LTC Bullet:  State Moves Toward Private LTC Financing Alternatives 

Tuesday, February 7, 2006 


LTC Comment:  A sense of the Senate resolution in New Mexico urges consideration of LTC insurance and home equity conversion to relieve Medicaid's fiscal woes.  More after the ***news.*** 

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*** FREE BULLET.  If you are not a dues-paying member of the Center for Long-Term Care Reform, you are receiving today's LTC Bullet thanks to its sponsor, Claude Thau.  If you'd like to receive all the LTC Bullets and our daily LTC E-Alerts, please join the Center.  If you'd like to sponsor a Bullet yourself to reach an extensive audience of LTC experts, that's easy too.  To join the Center or sponsor a Bullet, contact Damon at 206-283-7036 or  He'll have you quickly in "The Zone" with access to all the Center's insider information. *** 

*** TERRY SAVAGE, the nationally syndicated financial columnist of the Chicago Sun-Times, sent us the following message upon passage of the Deficit Reduction Act's Medicaid reform measures:  "Congratulations, this is the reward for all your hard work.  And I know that's true, because I received so many notes after my mention in your Bullet.  A LOT of people are reading your stuff!"  That's one more great reason to sponsor an LTC Bullet. *** 

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LTC Comment:  Senate Memorial #9 is a sense of the Senate resolution introduced in New Mexico by State Senator Carroll H. Leavell and co-sponsored by State Senator Dede Feldman.  It lists the state's long-term care financing woes and recommends a study and a conference to identify private financing alternatives that can relieve the fiscal burden on Medicaid.  Senate Memorial #9 will be voted on any day now.  We bring you the text of the Memorial below.  If you have an interest in New Mexico or know someone there who does, please encourage passage of this measure.  New Mexico's legislature's website is  You can find state legislators and their contact information there. 

For background, check out "LTC Bullet:  State Tackles the Real LTC Challenge,"

Tuesday, January 18, 2006 at  There we reported on an excellent report by an ad hoc committee in New Mexico led by gerontologist and Alzheimer's Association advocate Dr. Ronald Lucchino.  Other states interested in preserving Medicaid as a long-term care safety net, could do no better than to start by reading "Alternatives to Medicaid Financing for Long-Term Care," which remains available on the Center for Long-Term Care Reform's website at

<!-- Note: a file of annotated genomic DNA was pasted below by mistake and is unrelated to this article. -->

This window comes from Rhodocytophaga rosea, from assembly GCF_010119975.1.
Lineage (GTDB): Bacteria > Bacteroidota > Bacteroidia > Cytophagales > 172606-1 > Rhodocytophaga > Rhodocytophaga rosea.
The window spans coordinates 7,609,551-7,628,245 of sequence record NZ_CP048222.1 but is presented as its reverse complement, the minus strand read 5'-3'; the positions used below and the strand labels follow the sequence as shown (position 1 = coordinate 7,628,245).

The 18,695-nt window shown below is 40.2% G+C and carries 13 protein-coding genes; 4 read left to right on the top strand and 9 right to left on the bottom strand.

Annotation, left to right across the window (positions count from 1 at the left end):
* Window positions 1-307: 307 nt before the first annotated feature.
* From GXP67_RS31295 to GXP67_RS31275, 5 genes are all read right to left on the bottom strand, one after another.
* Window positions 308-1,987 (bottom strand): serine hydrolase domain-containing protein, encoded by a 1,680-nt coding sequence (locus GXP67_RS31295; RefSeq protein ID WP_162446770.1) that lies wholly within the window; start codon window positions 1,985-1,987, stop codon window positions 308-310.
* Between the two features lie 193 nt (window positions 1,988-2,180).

Following is the text of . . . 

Senate Memorial 9, 47th Legislature - State of New Mexico - Second Session, 2006
Introduced by Carroll H. Leavell


     WHEREAS, the population of New Mexico over the age of sixty-five is growing and will double by the year 2025 and, due to medical advances, people are living longer, but not necessarily healthier, lives; and  

     WHEREAS, the population of people over the age of eighty-five is growing twice as fast as that of people over sixty-five and these individuals are the most frail of the elderly; and  

     WHEREAS, a large and growing number of aging people are suffering from the ravages of Alzheimer's disease and are unable to care for themselves; and  

     WHEREAS, the Medicaid program in New Mexico covers the cost of nursing home care and home- and community-based services for the elderly and disabled and provides in excess of two hundred twenty-one million dollars ($221,000,000) in combined state and federal funding for these services; and  

     WHEREAS, the cost of private nursing home care is unaffordable for most people in need of nursing home care and, therefore, most families have come to rely on Medicaid to fund this type of care for their elderly relatives; and  

     WHEREAS, people are finding that qualifying for Medicaid long-term services is relatively easy, despite seemingly restrictive eligibility rules, and that this relaxed access has resulted in an entitlement mentality regarding financing of long-term care services, and use of private, out-of-pocket and insurance financing for long-term services has languished while Medicaid costs have skyrocketed; and  

     WHEREAS, long-term care insurance, home equity conversion and other alternative mechanisms of private financing have been little used;  

     NOW, THEREFORE, BE IT RESOLVED BY THE SENATE OF THE STATE OF NEW MEXICO that the aging and long-term services department be requested to conduct a study, in cooperation with the human services department and the appropriate statewide organizations representing aging and long-term services, on the financial impact of facility-based and home- and community-based long-term care on the Medicaid budget and identify alternative models of financing long-term care; and  

     BE IT FURTHER RESOLVED that the study identify appropriate incentives to encourage self-care and the use of insurance, explore potential ways to limit asset identification and asset transfer and promote maximum Medicaid estate recovery; and  

     BE IT FURTHER RESOLVED that the aging and long-term services department be requested to support the efforts of a statewide organization representing the needs of people with Alzheimer's disease, and other organizations as appropriate, to hold a conference exploring alternative models of financing long-term care services; and  

     BE IT FURTHER RESOLVED that the aging and long-term services department be requested to develop recommendations on implementation of alternative mechanisms of financing long-term care services and report the findings and recommendations to the legislative health and human services committee in October 2006; and  

     BE IT FURTHER RESOLVED that copies of this memorial be transmitted to the secretaries of aging and long-term services and human services.